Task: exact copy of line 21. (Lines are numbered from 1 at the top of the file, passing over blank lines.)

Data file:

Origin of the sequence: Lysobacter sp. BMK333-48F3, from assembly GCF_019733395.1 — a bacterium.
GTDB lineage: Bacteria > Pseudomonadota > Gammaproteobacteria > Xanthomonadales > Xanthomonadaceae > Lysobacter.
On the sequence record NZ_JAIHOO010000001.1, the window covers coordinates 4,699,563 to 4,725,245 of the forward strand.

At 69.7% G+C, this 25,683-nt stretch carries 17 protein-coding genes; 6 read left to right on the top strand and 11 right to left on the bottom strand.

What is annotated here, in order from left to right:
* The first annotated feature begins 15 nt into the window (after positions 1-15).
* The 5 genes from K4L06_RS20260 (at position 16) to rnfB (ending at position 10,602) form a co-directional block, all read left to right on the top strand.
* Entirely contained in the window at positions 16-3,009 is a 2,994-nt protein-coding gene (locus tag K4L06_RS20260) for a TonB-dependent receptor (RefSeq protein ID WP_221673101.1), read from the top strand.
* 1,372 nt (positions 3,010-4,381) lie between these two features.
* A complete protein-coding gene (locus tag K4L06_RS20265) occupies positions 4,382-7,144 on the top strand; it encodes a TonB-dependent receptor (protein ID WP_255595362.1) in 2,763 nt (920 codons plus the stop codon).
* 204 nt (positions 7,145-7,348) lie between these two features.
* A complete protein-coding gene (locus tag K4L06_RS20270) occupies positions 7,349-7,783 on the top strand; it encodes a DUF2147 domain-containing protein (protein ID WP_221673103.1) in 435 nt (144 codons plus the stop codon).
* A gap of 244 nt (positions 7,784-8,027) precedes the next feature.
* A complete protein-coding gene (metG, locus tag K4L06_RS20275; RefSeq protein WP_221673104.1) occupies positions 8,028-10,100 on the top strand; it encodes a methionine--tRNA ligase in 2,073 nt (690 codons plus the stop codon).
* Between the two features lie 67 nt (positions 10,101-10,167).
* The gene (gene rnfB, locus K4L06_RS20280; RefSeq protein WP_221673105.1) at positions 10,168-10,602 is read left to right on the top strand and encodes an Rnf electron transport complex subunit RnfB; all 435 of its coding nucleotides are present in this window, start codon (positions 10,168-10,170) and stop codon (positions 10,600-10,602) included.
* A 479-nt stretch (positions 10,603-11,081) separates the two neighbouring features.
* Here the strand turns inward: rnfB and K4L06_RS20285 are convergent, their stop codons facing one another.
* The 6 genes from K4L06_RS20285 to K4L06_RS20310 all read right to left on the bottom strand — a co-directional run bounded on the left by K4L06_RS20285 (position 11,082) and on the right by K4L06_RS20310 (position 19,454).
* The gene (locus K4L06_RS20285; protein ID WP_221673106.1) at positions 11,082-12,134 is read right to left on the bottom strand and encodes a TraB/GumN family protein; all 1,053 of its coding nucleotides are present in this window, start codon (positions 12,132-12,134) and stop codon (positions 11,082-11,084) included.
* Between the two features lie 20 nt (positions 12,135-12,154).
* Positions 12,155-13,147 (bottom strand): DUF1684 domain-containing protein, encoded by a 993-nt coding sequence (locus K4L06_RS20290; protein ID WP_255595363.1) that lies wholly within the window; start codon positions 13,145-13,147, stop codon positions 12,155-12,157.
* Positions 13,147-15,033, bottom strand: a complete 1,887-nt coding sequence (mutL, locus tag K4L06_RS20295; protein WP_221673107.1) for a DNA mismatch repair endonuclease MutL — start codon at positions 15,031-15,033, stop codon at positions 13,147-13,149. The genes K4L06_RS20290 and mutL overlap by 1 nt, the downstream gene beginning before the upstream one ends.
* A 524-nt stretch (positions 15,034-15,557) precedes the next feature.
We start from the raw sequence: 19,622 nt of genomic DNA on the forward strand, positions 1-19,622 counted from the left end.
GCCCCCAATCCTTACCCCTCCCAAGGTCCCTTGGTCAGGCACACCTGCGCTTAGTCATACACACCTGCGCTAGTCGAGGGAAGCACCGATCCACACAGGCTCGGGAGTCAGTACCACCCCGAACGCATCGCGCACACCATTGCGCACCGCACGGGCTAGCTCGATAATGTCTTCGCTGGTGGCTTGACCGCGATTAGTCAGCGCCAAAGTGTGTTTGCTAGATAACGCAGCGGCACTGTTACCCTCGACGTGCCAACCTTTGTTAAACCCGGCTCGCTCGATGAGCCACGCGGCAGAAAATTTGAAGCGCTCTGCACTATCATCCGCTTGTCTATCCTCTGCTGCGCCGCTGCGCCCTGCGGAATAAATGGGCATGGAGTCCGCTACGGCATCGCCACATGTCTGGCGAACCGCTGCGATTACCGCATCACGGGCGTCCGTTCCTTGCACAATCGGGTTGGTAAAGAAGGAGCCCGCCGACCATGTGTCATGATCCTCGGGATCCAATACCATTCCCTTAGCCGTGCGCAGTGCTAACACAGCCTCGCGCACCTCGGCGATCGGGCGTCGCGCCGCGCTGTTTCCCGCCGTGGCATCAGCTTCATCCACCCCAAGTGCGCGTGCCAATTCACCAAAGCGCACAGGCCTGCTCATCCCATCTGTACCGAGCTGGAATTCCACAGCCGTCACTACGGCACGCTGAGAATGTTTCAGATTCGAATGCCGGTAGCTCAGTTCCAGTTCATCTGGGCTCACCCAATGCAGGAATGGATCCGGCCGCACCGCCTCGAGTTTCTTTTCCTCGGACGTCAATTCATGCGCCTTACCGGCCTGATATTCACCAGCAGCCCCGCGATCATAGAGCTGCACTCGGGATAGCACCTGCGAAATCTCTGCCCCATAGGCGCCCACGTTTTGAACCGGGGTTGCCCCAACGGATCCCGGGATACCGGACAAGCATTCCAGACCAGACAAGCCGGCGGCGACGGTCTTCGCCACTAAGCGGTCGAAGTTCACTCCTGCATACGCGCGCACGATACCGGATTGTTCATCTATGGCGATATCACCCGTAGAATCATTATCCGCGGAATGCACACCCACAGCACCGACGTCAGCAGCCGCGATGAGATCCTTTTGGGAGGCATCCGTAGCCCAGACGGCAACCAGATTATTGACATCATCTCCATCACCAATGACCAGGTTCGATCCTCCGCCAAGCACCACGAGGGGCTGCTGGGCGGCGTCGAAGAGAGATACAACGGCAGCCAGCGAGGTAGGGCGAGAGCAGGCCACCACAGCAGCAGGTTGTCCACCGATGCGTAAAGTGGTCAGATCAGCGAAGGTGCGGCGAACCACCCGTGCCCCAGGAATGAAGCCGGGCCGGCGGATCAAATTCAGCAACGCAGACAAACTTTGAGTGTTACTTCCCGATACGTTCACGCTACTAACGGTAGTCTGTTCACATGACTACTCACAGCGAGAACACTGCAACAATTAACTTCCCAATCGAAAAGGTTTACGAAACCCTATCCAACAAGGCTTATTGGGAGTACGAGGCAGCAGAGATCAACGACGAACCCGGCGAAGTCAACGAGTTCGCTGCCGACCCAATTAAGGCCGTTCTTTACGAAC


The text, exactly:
* Between the two features lie 20 nt (positions 12,135-12,154).